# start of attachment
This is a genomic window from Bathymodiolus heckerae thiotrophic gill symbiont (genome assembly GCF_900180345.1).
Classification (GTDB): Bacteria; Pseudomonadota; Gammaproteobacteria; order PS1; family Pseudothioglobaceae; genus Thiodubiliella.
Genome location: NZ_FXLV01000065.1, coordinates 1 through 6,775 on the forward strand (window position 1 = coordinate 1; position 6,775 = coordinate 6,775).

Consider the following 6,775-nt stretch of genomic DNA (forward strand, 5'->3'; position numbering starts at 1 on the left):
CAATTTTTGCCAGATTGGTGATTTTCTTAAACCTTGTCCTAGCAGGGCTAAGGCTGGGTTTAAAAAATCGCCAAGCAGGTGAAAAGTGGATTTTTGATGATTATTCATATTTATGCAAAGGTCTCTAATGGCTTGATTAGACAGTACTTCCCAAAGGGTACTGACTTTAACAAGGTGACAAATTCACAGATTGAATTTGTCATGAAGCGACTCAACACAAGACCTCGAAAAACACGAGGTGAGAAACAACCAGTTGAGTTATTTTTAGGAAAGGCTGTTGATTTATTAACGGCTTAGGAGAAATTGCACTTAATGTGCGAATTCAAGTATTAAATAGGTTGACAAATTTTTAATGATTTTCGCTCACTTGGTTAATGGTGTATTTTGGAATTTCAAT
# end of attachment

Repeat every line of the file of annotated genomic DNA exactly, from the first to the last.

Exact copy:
This is a genomic window from Bathymodiolus heckerae thiotrophic gill symbiont (genome assembly GCF_900180345.1).
Classification (GTDB): Bacteria; Pseudomonadota; Gammaproteobacteria; order PS1; family Pseudothioglobaceae; genus Thiodubiliella.
Genome location: NZ_FXLV01000065.1, coordinates 1 through 6,775 on the forward strand (window position 1 = coordinate 1; position 6,775 = coordinate 6,775).

Consider the following 6,775-nt stretch of genomic DNA (forward strand, 5'->3'; position numbering starts at 1 on the left):
CAATTTTTGCCAGATTGGTGATTTTCTTAAACCTTGTCCTAGCAGGGCTAAGGCTGGGTTTAAAAAATCGCCAAGCAGGTGAAAAGTGGATTTTTGATGATTATTCATATTTATGCAAAGGTCTCTAATGGCTTGATTAGACAGTACTTCCCAAAGGGTACTGACTTTAACAAGGTGACAAATTCACAGATTGAATTTGTCATGAAGCGACTCAACACAAGACCTCGAAAAACACGAGGTGAGAAACAACCAGTTGAGTTATTTTTAGGAAAGGCTGTTGATTTATTAACGGCTTAGGAGAAATTGCACTTAATGTGCGAATTCAAGTATTAAATAGGTTGACAAATTTTTAATGATTTTCGCTCACTTGGTTAATGGTGTATTTTGGAATTTCAAT